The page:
A DEAR school


The clicking-away of cameras and students moseying around the school grounds trying to “scoop” each other is a normal sight at SMK Sri Pantai in Kg Kerinchi. 

With only four weeks to go, Lower Six Effective are putting their heads together to come up with the best school newspaper with its own unique character. 

“We have a Hot Title column and an attractive masthead that will make our entry stand out among the rest,” says sub-editor Mohd Fadzrullah. 

Talking to these students is like trying to get them to let you in on a top-secret mission; it’s a serious measure to ensure the other teams do not “steal” their ideas. 

“We have spies in our class so we know what other teams are doing and we can do better,” adds chief reporter Norsuhada Mohd Tambizi. 

Interviewing the principal can be quite an intimidating affair, according to Norsuhada. 

GOOD HABIT: Students of SMK Sri Pantai use The Starnewspaper as an English language learning tool.

“You have to be aware of the way you talk, the way you carry yourself and not bulldoze through it,” she says, adding that her communication and writing skills have since improved. 

Her school will be submitting 10 entries under the lower and upper secondary categories of the Best School Newspaper Awards 2003, all vying for a class party worth RM500 and a shot at the 13 grand prizes, each worth RM1,000 cash. 

For Nor Aishah Zainal Abidin, whose camera skill is usually confined to taking pictures of wedding ceremonies, getting the best picture angle for a story is most challenging. 

Students also use The Star as an important reference when assembling their masterpiece. 

“Things we look out for are the length of stories, captions, and creative headlines,” says newspaper designer Siti Nor'Ain Herman. 

Through her observation, Siti says, simple layouts are more appealing to read than the more formal ones. 

English teacher Roslina Shuib says the students are using newspapers more frequently since the contest started as it helps them in terms of vocabulary and writing ideas. 

“They take it as a challenge because if they conduct the interview in Bahasa, they will have to translate it into English, which can be quite a task,” she adds.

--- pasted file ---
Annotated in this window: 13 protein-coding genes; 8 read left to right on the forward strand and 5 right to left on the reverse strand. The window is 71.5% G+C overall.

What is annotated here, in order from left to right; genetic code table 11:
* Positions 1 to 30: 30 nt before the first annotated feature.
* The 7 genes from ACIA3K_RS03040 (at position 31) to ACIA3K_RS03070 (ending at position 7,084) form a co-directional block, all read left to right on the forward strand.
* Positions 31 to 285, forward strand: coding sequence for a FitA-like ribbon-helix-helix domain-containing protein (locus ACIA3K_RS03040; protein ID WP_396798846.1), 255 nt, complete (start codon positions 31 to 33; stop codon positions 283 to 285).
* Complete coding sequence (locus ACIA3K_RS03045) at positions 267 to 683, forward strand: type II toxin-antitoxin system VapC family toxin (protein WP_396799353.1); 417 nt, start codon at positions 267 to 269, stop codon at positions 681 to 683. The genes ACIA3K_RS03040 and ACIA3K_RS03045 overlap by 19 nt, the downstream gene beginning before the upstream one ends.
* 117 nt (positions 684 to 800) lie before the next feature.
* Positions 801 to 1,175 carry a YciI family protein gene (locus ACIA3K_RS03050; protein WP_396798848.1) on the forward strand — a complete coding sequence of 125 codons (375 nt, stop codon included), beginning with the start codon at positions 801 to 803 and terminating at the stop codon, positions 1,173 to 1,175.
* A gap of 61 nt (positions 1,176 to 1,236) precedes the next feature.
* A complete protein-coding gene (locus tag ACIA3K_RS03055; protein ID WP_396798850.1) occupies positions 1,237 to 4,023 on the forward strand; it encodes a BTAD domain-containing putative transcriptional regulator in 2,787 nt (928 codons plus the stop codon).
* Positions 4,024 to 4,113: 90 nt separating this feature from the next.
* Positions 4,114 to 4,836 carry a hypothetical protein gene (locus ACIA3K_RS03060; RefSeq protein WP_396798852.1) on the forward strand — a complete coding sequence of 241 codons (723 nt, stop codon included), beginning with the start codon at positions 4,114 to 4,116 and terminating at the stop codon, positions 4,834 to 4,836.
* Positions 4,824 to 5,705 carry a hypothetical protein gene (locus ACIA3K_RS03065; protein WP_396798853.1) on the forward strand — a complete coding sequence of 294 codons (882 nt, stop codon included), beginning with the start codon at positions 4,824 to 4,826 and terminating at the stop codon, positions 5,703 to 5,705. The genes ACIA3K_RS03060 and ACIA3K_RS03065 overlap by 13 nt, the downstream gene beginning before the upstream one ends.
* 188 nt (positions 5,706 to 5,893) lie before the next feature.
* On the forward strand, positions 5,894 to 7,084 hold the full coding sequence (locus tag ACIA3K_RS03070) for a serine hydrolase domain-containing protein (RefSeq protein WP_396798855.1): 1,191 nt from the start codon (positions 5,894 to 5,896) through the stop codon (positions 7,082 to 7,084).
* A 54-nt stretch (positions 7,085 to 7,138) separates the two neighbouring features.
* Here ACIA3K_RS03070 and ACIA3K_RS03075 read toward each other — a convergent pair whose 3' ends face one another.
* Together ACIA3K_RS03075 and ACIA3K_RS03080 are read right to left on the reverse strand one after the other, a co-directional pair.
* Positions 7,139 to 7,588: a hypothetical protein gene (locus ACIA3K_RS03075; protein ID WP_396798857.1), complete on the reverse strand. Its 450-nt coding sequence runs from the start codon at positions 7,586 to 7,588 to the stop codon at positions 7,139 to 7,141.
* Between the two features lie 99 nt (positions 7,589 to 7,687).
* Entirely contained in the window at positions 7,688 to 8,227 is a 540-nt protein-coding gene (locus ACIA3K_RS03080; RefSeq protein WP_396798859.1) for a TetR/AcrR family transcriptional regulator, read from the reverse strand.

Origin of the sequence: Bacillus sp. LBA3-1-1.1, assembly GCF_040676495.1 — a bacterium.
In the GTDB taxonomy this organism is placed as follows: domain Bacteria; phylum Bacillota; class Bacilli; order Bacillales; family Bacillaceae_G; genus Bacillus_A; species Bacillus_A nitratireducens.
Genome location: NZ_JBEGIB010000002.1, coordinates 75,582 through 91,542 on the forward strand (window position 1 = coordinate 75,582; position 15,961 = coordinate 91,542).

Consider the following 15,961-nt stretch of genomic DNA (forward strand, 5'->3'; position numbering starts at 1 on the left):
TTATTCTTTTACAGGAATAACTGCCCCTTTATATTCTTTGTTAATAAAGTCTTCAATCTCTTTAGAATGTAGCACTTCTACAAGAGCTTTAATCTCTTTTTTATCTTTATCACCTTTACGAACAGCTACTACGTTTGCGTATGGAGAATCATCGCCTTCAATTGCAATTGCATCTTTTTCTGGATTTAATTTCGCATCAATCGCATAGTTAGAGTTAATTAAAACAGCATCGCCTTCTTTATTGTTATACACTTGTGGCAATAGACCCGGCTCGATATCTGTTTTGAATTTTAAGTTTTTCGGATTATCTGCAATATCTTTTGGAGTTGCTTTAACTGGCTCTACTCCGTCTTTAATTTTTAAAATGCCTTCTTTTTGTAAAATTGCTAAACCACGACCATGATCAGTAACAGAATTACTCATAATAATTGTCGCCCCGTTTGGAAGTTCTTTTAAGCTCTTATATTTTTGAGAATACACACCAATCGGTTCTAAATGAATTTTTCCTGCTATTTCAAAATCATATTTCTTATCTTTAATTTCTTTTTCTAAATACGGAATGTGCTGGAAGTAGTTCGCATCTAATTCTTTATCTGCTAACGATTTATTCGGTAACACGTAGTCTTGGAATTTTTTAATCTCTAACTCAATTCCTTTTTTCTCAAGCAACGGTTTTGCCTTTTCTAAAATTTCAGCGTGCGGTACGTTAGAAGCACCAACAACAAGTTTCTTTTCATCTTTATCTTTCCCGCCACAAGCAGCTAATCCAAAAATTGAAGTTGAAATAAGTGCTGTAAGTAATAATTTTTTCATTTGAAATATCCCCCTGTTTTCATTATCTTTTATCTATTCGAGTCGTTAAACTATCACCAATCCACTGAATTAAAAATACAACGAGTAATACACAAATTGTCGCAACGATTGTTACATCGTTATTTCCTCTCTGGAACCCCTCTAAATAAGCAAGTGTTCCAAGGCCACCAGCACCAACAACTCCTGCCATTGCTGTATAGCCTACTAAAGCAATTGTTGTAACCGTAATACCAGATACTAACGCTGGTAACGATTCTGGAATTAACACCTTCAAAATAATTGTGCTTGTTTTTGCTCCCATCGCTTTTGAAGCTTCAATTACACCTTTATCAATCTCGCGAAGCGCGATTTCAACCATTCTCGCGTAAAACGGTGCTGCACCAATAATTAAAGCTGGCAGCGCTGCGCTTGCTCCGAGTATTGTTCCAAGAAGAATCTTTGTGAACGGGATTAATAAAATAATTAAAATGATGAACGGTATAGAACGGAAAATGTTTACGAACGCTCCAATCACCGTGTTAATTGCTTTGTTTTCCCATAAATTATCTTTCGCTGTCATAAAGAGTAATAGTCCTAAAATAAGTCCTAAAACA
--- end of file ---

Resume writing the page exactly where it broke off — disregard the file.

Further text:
“I hope the students will continue reading the newspapers and become hunters for news.” 

According to school principal Esah Kechik, 85% of the students at Sri Pantai come from low-income families and can't afford books or newspapers. 

“It is important to provide such reading materials for the students,” she says, adding the school recently had 70% passes in PMR and 80% passes in the SPM examinations. 

To improve students' writing skill and English proficiency, the school launched a DEAR-Star-NiE programme on Aug 4 in conjunction with the Patriotism Month. 

DEAR, the acronym for “Drop everything and read”, aims to cultivate the reading habit among its students.  

Every Thursday at 7.30am, a total of 1,100 students from Form One to Form Six spend 30 minutes reading any book, magazine, or newspaper of their choice. 

Says Esah: “I started the programme because the statistics of people reading two pages a year on average really shocked me.” 

The school is one of the 12 that received sponsorship from Unity College International (UCI) last week for 8,300 copies of The Star to be used in the classroom over three months. 

“Newspapers should be part our daily diet,” says UCI chief executive officer and Bumihiway managing director Dr Jiwa Mohd Isa. 

He presented a mock-cheque of RM5,000 to The Star's circulation manager Jimmy Poey Yee Meng, who received it on behalf of the schools during the Dear-Star-NiE launch.  

Dr Jiwa adds that UCI would be committed to these 12 schools for the next two years in providing them with the sponsorship.  

“Reading the newspaper is a necessity and no longer a luxury, and The Star provides a wide range of content for reading, making it a very important language tool,” he says. 

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